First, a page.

Delight in shade plants
September 9, 2008 · Updated 4:29 PM
A common mistake made by beginning or less-than-experienced gardeners is forgetting to take into consideration the amount of sunlight a plant will receive. Plants that need sun will not flower or prosper in shade, and plants that need shade will wither and scorch in sun. Most plants that are available in nurseries do well in sun, so it is the shaded garden that is the most difficult to master.
Sometimes gardeners feel that the only way to plant a shade garden is with foliage plants. While that is not only feasible but also fairly easy, many times there is a desire for flowers, too. And there are many flowering plants that do wonderfully well in shade.
For a low-growing plant with striking variegated leaves and pink or white flowers, Cyclamen coum (which blooms from late summer through fall) or C. hederifolium (blooming in late fall, early winter) are sure to be commented upon. Emerging in early spring, the mouse plant, Arisarum proboscideum, has shiny green leaves and little flowers in brownish-gray with tiny tails that look just like the hind ends of little mice. It was one of this years Great Plant Picks and will delight anyone who observes it. Anemone blanda will reward you with white, pink or blue flowers in spring. Another great ground cover is Linnaea borealis, the twinflower, with two tiny trumpets carried above small, dark green leaves.
Mid-height flowers include Astilbe in shades of white, pink, red, lavender and salmon. They grow with ferny foliage, some emerging with bronzy shades and mid-summer blossoms. Dodecatheon has flowers in pink or white with large apple green leaves. Bleeding Heart has flowers that look just like dangling hearts in shades of white or pink growing on tall, arching stems, and there is even a cultivar that has golden leaves. Hostas, while usually grown for their intriguing leaf variations, can provide flowers in white through dark lavender, and the species H. plantaginea has white scented flowers. Uvularia emerges in early spring to bring bright to pale yellow bells, depending on the species.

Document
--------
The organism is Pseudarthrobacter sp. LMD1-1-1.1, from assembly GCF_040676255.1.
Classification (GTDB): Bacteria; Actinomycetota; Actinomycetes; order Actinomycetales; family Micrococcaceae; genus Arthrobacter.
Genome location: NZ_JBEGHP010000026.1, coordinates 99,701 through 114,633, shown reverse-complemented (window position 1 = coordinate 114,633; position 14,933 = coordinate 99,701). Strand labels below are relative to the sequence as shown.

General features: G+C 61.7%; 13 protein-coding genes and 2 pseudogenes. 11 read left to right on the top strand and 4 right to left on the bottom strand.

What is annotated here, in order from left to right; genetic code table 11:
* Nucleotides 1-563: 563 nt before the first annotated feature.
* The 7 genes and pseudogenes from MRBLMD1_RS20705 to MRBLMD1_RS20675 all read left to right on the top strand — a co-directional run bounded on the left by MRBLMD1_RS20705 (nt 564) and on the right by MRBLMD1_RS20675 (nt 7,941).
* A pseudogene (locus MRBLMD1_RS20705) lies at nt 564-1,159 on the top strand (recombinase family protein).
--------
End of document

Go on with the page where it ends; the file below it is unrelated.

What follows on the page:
Tall plants that grow well in our area include the jack-in-the-pulpits. The genera Arisaema include some that grow as tall as four feet and all have fantastic flowers that look as if a mad scientist designed them. A native plant that is underused in shaded gardens is Foxglove. The white or pink spires of Digitalis purpurea are short-lived, rarely living more than two years, but provide weeks of colorful display. Oriental lilies and trumpet lilies will grow well in part shade, but they do need a couple of hours of sun to do their best. In shades of white, pink, red, yellow and orange, they are a wonderful scented addition to any garden.
Not all vines do well in shade, but there are a couple that do very well. One is the native honeysuckle, Lonicera celosia, with bright orange flowers. It may be hard to find: look at Native Plant Society plant sales. Many species and cultivars of Clematis will do very well in partial shade, but they need some sun for best flowering. Akebia quintata grows with dainty evergreen leaves (quintata refers to the five leaves on each stalk) and softly scented clusters of white or purplish flowers, even in full shade. It occasionally produces strange sausage-like, sweet edible fruit.
So, when you are thinking of enlivening that shady part of your garden, you can have many exciting flowers as well as the interesting textures of foliage plants. Not easily found in every nursery, they are worth the quest for the beauty they will provide.
Linda Stephens-Urbaniak can be reached at Lindagardenlady@speakeasy.net.